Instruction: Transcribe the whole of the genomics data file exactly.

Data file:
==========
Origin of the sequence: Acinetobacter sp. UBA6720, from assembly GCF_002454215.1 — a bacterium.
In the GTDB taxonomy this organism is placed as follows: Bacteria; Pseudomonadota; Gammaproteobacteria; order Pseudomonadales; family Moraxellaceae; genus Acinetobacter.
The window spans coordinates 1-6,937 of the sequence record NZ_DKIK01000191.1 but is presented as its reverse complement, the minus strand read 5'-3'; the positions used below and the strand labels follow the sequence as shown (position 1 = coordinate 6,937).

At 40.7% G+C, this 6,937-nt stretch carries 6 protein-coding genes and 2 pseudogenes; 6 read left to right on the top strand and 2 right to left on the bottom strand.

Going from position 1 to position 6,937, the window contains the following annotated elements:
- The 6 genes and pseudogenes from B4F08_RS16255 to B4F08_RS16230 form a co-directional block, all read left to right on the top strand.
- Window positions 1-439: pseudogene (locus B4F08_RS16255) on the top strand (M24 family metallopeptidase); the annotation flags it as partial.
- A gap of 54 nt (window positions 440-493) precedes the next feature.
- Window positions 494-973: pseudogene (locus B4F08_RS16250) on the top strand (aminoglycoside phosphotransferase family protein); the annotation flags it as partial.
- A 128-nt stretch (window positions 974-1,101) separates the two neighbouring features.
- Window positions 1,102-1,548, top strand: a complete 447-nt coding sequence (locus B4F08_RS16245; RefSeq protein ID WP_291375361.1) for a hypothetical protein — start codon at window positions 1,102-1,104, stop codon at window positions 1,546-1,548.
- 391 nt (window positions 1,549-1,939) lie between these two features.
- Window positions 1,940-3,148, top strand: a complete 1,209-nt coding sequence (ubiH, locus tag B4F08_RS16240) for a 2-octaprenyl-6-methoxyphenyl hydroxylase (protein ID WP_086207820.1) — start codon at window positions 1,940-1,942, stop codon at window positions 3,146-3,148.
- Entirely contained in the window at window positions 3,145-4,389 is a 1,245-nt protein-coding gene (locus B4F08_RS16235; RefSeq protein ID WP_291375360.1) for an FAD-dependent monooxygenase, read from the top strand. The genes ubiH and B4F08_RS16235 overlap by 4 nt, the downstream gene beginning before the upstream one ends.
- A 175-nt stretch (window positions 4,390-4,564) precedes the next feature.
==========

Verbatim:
Origin of the sequence: Acinetobacter sp. UBA6720, from assembly GCF_002454215.1 — a bacterium.
In the GTDB taxonomy this organism is placed as follows: Bacteria; Pseudomonadota; Gammaproteobacteria; order Pseudomonadales; family Moraxellaceae; genus Acinetobacter.
The window spans coordinates 1-6,937 of the sequence record NZ_DKIK01000191.1 but is presented as its reverse complement, the minus strand read 5'-3'; the positions used below and the strand labels follow the sequence as shown (position 1 = coordinate 6,937).

At 40.7% G+C, this 6,937-nt stretch carries 6 protein-coding genes and 2 pseudogenes; 6 read left to right on the top strand and 2 right to left on the bottom strand.

Going from position 1 to position 6,937, the window contains the following annotated elements:
- The 6 genes and pseudogenes from B4F08_RS16255 to B4F08_RS16230 form a co-directional block, all read left to right on the top strand.
- Window positions 1-439: pseudogene (locus B4F08_RS16255) on the top strand (M24 family metallopeptidase); the annotation flags it as partial.
- A gap of 54 nt (window positions 440-493) precedes the next feature.
- Window positions 494-973: pseudogene (locus B4F08_RS16250) on the top strand (aminoglycoside phosphotransferase family protein); the annotation flags it as partial.
- A 128-nt stretch (window positions 974-1,101) separates the two neighbouring features.
- Window positions 1,102-1,548, top strand: a complete 447-nt coding sequence (locus B4F08_RS16245; RefSeq protein ID WP_291375361.1) for a hypothetical protein — start codon at window positions 1,102-1,104, stop codon at window positions 1,546-1,548.
- 391 nt (window positions 1,549-1,939) lie between these two features.
- Window positions 1,940-3,148, top strand: a complete 1,209-nt coding sequence (ubiH, locus tag B4F08_RS16240) for a 2-octaprenyl-6-methoxyphenyl hydroxylase (protein ID WP_086207820.1) — start codon at window positions 1,940-1,942, stop codon at window positions 3,146-3,148.
- Entirely contained in the window at window positions 3,145-4,389 is a 1,245-nt protein-coding gene (locus B4F08_RS16235; RefSeq protein ID WP_291375360.1) for an FAD-dependent monooxygenase, read from the top strand. The genes ubiH and B4F08_RS16235 overlap by 4 nt, the downstream gene beginning before the upstream one ends.
- A 175-nt stretch (window positions 4,390-4,564) precedes the next feature.